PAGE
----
Have you ever been looking through your phone and not found the emoji that you’re looking for? It happens to me all the time. The whole point of emojis is to express to other people how we are feeling through images. But for girls, if we want to accurately represent ourselves with emojis, we run into a lot of obstacles. The emojis that are “feminine” contain mostly pink colors and don’t include any kind of female representation in professions. Even with physical activities, boys are shown surfing, biking and swimming, while girls are shown dancing and there is one female athlete, a basketball player. It seems like the main options for girls are a bride or a princess, two things that don’t accurately represent women as a whole. I personally use the flamenco dancer for nearly everything. It is a great celebratory reaction, but as a girl I feel that the flamenco dancer is one of my only options for me as it is one of the few blatantly female emojis.

These emojis further project gender norms of boys being strong, athletic and smart, and girls being fragile, materialistic and dependent. There is either a great misrepresentation and stereotyping, or a lack of representation at all. In one of the recent iOS updates, emojis were revamped to include more races. It seems like there would be room for an update to include more emojis featuring girls.

I think it’s ridiculous that this issue hasn’t been addressed already. It might seem like this is a trivial issue and not everyone uses emojis, but texting and emojis are a big part of the next generation’s everyday lives. This may not be the biggest deal in the world and it may not be the key to changing gender stigmas, but I think by fighting for gender equality in emojis, we could change the way we inherently think of gender norms.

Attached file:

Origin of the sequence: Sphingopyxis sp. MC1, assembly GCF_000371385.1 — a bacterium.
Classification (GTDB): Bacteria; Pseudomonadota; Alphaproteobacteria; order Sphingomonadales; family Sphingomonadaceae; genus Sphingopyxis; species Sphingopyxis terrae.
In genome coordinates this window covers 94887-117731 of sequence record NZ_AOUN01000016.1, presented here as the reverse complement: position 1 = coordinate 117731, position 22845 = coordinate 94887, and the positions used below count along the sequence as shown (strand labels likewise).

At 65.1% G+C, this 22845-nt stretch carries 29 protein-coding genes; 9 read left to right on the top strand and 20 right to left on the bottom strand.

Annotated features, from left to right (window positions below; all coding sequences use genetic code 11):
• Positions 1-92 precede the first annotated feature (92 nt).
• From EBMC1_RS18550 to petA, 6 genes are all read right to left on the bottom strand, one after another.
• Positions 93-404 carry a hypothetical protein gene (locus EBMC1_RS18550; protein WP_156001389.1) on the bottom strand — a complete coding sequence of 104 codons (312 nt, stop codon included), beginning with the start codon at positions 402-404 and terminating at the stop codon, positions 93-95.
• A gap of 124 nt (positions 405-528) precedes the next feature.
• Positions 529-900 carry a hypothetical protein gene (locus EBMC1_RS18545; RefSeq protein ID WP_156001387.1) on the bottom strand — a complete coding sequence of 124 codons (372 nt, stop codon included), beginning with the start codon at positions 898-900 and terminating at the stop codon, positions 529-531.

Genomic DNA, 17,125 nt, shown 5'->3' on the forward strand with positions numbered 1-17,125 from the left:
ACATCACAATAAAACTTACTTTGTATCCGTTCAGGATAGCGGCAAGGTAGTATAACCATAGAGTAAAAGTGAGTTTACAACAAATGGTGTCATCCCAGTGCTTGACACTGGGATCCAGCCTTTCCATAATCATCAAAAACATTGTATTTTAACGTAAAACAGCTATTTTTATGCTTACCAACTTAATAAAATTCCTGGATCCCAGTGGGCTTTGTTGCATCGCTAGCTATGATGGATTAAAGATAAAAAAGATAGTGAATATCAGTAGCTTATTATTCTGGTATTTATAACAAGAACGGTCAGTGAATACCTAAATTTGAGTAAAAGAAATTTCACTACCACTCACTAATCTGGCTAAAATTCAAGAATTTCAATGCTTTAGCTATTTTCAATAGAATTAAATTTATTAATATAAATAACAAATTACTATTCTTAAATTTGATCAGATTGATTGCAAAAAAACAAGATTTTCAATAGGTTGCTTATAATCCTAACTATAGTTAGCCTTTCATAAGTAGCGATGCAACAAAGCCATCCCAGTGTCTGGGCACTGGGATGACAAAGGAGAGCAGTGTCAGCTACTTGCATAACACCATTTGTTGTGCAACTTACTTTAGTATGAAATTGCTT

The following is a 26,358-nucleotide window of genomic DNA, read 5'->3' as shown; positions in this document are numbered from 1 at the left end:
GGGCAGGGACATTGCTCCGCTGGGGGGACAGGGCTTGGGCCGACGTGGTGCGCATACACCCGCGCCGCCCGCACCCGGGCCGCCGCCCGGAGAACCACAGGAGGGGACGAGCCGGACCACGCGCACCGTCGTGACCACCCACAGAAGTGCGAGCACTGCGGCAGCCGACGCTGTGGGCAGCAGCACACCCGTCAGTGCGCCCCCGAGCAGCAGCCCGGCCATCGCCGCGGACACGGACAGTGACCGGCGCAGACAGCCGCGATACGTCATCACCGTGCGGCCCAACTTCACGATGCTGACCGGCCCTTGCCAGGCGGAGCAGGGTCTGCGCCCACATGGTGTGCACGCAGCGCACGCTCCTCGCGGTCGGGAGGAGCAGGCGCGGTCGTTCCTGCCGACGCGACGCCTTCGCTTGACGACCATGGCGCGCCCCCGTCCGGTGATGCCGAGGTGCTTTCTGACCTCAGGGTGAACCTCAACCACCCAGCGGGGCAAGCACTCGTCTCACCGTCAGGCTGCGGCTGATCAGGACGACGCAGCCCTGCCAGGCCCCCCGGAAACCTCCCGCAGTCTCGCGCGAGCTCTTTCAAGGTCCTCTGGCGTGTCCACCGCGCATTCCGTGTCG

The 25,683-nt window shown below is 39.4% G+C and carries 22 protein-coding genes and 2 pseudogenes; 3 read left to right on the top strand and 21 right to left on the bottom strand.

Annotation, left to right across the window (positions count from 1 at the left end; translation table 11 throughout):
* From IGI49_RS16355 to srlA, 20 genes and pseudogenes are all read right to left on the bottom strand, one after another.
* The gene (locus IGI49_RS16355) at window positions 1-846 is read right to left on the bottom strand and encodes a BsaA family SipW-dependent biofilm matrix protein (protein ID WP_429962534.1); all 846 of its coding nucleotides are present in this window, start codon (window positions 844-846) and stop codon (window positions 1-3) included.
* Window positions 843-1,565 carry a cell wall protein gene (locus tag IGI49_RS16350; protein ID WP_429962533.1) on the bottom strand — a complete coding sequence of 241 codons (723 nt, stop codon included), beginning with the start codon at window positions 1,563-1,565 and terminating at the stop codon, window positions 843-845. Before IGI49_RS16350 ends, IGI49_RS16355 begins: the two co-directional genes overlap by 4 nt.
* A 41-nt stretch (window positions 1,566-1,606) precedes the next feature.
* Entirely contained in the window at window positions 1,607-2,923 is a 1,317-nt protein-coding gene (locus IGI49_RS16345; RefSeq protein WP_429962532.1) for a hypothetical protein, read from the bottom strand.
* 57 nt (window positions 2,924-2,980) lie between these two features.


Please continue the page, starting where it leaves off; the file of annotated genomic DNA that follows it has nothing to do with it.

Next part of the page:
Simple things, like emojis, which pretty much everyone uses, should include all genders and races. A CNN report found that about six billion emojis are sent out everyday. I think that with the projection of equality in those types of things we use could make a real difference in how we view each other. If we had more equality in the emoji world, we would be less likely to think of police officers as strictly male and we would probably associate women with a lot more than just ballerinas and princesses. I think that it also becomes a point of logistics. If I wanted to send one of my friends an emoji celebrating their success in academia or at work, I wouldn’t really be able to find one that is gender specific. I would have to resort to the party hat and confetti — not that I’m complaining about that emoji, it is one of my most frequently used. However, I think it would be empowering to have a female professional employee, student and athlete.

Some people might think that I’m nitpicking for a reason to rant about feminism. But having things like emojis that are in our everyday culture perpetuate the inherent sexism that girls can’t do everything boys can do, which can be damaging for young girls’ self-esteem. The Always #LikeAGirl campaign promotes more body positivity and increased self-esteem through the empowerment of young girls. This campaign has been advocating for more emojis of girls doing more than painting their nails, wearing crowns or getting married. First lady Michelle Obama even got involved asking for emojis of girls studying to promote women’s education. I think this campaign is great and is important since it has the first lady’s support. Even a little change like equalizing genders in emojis can have positive effects on young girls and their ambitions.

About The Author

--Junior| Opinion Editor-- English Creative Writing : WGSS

One Response

  1. You

    Nothing about this has been addressed because it isn’t an issue. You should get an unlocked MOTO Z or a MOTO Z Play and root it, then you can change your emoji icons.


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